That is actually concerning. I don’t like endless wars (especially ones NOT declared by Congress) and I disagree vehemently that the US needs to be the world’s policeman in every case. But as a fed who takes his job and his oath seriously I don’t like subverting the Administration this way either. It shows a lack of professional integrity. You can always manage up in authentic honest ways. And you can speak truth to power – even this narcissistic bully.Report

    • Avatar Marchmaine in reply to Jaybird
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      says:

      This is a combination of ‘the way the world works’ and another example of how Trump was just a historically bad President who didn’t know how to manage the office of the President.

      I’m not a fan of the term ‘Deep State’ because it implies a sort of coordinated anti-state when the reality is that we have hundreds of mini-states that pursue objectives that have internal coherence to their mission and objectives.

      It would be closer to the truth to say the US is almost ungovernable in the way we imagine governance working… but the sociology of Mass Democratic Institutions is not really an unknown phenomenon. It goes back to the least sexy thing I keep harping on with regards Politics… there’s no top-down change without a bottom-up army.Report

      • Avatar Philip H in reply to Marchmaine
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        says:

        there’s no top-down change without a bottom-up army.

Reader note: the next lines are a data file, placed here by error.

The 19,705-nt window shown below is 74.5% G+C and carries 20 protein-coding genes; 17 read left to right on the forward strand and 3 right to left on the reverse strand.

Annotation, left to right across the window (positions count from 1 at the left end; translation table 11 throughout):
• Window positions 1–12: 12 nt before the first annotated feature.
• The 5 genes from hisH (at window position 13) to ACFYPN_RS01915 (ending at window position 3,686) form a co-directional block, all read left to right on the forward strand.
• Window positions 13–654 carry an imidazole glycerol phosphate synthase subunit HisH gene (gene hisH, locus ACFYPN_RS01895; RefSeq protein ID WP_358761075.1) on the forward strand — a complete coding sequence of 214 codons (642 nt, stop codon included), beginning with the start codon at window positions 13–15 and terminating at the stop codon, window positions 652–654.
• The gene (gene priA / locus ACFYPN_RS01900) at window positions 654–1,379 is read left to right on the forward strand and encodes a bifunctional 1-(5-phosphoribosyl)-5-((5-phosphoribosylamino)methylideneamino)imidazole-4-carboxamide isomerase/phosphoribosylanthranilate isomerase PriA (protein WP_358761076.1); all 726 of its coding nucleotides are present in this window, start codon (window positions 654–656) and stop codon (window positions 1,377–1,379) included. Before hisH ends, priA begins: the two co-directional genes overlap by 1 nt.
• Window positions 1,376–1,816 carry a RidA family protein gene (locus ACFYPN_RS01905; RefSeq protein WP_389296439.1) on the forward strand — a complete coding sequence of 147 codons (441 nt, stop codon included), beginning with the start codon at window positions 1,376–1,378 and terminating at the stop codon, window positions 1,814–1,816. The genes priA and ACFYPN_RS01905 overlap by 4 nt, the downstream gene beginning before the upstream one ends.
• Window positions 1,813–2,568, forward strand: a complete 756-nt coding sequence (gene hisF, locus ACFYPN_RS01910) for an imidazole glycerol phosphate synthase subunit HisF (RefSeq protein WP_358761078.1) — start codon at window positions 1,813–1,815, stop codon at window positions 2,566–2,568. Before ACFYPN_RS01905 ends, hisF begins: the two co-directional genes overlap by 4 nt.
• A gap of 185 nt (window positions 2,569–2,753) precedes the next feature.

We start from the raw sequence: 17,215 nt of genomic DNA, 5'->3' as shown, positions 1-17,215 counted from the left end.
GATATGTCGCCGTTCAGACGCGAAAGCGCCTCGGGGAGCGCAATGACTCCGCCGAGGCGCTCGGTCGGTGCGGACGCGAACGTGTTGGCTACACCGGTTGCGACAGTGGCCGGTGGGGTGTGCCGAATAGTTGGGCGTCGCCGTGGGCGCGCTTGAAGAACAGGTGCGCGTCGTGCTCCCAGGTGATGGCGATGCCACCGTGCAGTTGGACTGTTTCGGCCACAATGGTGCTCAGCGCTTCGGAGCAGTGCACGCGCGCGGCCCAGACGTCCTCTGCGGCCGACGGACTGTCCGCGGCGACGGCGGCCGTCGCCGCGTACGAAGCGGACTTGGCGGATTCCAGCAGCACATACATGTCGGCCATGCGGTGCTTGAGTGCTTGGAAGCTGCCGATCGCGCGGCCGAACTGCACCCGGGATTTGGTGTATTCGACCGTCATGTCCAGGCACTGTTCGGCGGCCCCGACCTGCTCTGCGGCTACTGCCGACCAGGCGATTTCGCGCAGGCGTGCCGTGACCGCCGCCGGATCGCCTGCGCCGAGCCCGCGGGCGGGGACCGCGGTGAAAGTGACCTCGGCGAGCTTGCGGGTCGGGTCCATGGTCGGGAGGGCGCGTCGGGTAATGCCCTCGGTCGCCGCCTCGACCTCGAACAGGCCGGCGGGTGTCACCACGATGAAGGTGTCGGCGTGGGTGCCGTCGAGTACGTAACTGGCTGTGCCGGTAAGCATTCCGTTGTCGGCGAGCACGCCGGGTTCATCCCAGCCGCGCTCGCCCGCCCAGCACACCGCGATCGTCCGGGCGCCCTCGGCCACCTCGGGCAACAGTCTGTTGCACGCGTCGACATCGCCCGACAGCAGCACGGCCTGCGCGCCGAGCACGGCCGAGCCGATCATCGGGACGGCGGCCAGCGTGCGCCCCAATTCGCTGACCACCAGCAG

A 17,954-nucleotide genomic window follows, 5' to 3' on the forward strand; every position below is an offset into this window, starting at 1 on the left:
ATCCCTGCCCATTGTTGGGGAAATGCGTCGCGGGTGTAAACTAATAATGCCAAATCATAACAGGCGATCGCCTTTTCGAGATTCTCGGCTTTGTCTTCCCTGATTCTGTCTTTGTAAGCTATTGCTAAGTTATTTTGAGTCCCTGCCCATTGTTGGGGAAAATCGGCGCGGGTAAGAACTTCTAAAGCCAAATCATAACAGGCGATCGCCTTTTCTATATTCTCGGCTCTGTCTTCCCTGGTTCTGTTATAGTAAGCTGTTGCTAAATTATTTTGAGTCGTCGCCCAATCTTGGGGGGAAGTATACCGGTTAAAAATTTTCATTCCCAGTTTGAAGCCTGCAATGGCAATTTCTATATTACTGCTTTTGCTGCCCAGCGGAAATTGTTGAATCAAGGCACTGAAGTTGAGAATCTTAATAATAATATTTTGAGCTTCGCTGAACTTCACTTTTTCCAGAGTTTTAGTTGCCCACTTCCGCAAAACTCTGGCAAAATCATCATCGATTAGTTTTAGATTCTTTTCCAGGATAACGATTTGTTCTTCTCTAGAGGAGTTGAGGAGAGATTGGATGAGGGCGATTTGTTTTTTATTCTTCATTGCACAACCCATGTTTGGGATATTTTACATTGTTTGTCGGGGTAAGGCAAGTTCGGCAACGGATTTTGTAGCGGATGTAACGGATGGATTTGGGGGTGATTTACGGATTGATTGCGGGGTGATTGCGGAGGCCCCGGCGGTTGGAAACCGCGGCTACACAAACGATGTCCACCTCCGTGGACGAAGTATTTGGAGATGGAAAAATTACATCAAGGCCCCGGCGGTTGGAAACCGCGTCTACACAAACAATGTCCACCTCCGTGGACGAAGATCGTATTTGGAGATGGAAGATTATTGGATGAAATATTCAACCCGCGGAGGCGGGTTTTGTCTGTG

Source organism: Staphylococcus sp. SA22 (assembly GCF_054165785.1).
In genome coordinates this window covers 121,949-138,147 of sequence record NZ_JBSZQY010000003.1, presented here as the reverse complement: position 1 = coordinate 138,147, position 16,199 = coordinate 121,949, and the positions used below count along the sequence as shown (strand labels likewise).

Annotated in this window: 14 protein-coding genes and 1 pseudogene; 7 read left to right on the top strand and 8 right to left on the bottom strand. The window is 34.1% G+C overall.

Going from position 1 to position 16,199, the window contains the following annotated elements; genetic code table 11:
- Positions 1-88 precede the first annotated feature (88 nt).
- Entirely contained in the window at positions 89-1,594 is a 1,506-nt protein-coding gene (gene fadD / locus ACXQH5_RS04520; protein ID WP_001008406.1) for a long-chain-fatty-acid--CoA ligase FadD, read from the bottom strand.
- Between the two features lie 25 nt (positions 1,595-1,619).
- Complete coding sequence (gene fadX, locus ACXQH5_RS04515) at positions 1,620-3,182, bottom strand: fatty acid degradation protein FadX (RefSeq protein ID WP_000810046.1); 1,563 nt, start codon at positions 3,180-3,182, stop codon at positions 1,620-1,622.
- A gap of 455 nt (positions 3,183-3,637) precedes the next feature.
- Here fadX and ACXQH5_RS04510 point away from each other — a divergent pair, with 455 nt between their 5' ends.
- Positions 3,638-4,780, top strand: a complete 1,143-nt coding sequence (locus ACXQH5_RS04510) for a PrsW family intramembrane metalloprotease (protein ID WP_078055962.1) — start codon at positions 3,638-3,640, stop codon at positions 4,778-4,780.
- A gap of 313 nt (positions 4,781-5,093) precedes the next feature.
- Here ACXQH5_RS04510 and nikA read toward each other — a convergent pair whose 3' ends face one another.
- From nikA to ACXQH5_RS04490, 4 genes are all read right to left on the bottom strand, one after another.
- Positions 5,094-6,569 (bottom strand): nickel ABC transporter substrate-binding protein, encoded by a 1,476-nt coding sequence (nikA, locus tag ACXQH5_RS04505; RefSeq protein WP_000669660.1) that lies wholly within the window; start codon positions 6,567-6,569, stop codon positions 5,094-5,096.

Agreed completely. Which is why running for President with the civil service as your enemy is never going to succeed no mater what your politics or policies are. And telling us we are committing waste, fraud and abuse because we are doing our best to juggle thousands of legal mandates is a non-starter.Report

    • Avatar George Turner in reply to Jaybird
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      says:

      I think Biden could solve that problem with ease. “If you are a soldier fighting in Syria, you’re not American!”Report

  6. Avatar DensityDuck
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    says:

    People are gonna completely ignore the part of this post that says “y’all spent four years telling us that conspiracy theories about Presidential elections are a healthy response to outcomes we don’t like and also there was Clear Incontrovertible Evidence of it, now you’re telling us that only nutballs think that way and investigating anything will only waste everybody’s time”. Instead they’re gonna focus on the part that says “and maybe there is something”.

    Because the latter is the part that doesn’t make them look bad.Report

    • Avatar Philip H in reply to DensityDuck
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      says:

      Or, we are going to say investigations by really professional people have yielded results that we can examine. You may not FEEL that the investigations got the end you wanted, but to pretend they don’t exist or didn’t reach conclusions is folly.Report

    • Avatar Mike Schilling in reply to DensityDuck
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      says:

      These things are different:

      1. Shady things happened during the campaign/.
      2. The vote count is fraudulent.

      Insisting that nonsensical claims of 2 are justified by factual claims of 1 (or even questionable claims of 1) makes no sense, especially after every suit alleging 2 has failed almost immediately.

      Trump’s victories have been

      * Getting poll watchers closer to the vote counting (6 feet instead of 20)
      * Getting some rules for late-arriving ballots changed

      Neither had anything to do with fraud. Interestingly, both are victories for Trump against his greatest enemy, common sense. We shouldn’t be further exposing poll workers to COVID, and we shouldn’t be rewarding the sabotage of the USPS.Report

  7. Avatar y10nerd
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    says: